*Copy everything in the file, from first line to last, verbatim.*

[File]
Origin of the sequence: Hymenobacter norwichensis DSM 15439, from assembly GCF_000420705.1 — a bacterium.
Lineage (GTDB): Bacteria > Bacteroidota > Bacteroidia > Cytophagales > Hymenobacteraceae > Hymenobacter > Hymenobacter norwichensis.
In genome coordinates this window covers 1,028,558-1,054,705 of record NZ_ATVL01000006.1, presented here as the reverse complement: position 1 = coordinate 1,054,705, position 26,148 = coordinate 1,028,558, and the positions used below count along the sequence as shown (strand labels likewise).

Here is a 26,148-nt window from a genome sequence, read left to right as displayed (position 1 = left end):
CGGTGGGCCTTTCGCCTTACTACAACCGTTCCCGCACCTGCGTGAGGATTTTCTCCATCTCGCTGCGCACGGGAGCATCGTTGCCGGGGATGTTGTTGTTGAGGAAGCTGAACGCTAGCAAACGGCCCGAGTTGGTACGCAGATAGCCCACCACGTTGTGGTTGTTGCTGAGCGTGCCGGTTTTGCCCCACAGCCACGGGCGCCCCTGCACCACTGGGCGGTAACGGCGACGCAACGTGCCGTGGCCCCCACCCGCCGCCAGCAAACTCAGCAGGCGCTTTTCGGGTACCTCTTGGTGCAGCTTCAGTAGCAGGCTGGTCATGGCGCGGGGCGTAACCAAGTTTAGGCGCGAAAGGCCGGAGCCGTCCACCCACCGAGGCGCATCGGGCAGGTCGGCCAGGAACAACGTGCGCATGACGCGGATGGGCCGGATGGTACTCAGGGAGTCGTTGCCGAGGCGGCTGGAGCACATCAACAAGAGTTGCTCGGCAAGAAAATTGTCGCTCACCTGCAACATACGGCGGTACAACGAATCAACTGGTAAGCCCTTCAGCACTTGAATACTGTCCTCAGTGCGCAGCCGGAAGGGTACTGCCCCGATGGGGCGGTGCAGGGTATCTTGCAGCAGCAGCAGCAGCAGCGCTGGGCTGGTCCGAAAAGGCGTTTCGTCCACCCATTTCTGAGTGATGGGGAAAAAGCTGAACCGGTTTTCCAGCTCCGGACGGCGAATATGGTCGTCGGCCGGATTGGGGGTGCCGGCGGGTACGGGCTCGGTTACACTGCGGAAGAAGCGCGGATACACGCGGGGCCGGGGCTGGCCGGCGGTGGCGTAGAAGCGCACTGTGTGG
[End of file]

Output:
Origin of the sequence: Hymenobacter norwichensis DSM 15439, from assembly GCF_000420705.1 — a bacterium.
Lineage (GTDB): Bacteria > Bacteroidota > Bacteroidia > Cytophagales > Hymenobacteraceae > Hymenobacter > Hymenobacter norwichensis.
In genome coordinates this window covers 1,028,558-1,054,705 of record NZ_ATVL01000006.1, presented here as the reverse complement: position 1 = coordinate 1,054,705, position 26,148 = coordinate 1,028,558, and the positions used below count along the sequence as shown (strand labels likewise).

Here is a 26,148-nt window from a genome sequence, read left to right as displayed (position 1 = left end):
CGGTGGGCCTTTCGCCTTACTACAACCGTTCCCGCACCTGCGTGAGGATTTTCTCCATCTCGCTGCGCACGGGAGCATCGTTGCCGGGGATGTTGTTGTTGAGGAAGCTGAACGCTAGCAAACGGCCCGAGTTGGTACGCAGATAGCCCACCACGTTGTGGTTGTTGCTGAGCGTGCCGGTTTTGCCCCACAGCCACGGGCGCCCCTGCACCACTGGGCGGTAACGGCGACGCAACGTGCCGTGGCCCCCACCCGCCGCCAGCAAACTCAGCAGGCGCTTTTCGGGTACCTCTTGGTGCAGCTTCAGTAGCAGGCTGGTCATGGCGCGGGGCGTAACCAAGTTTAGGCGCGAAAGGCCGGAGCCGTCCACCCACCGAGGCGCATCGGGCAGGTCGGCCAGGAACAACGTGCGCATGACGCGGATGGGCCGGATGGTACTCAGGGAGTCGTTGCCGAGGCGGCTGGAGCACATCAACAAGAGTTGCTCGGCAAGAAAATTGTCGCTCACCTGCAACATACGGCGGTACAACGAATCAACTGGTAAGCCCTTCAGCACTTGAATACTGTCCTCAGTGCGCAGCCGGAAGGGTACTGCCCCGATGGGGCGGTGCAGGGTATCTTGCAGCAGCAGCAGCAGCAGCGCTGGGCTGGTCCGAAAAGGCGTTTCGTCCACCCATTTCTGAGTGATGGGGAAAAAGCTGAACCGGTTTTCCAGCTCCGGACGGCGAATATGGTCGTCGGCCGGATTGGGGGTGCCGGCGGGTACGGGCTCGGTTACACTGCGGAAGAAGCGCGGATACACGCGGGGCCGGGGCTGGCCGGCGGTGGCGTAGAAGCGCACTGTGTGG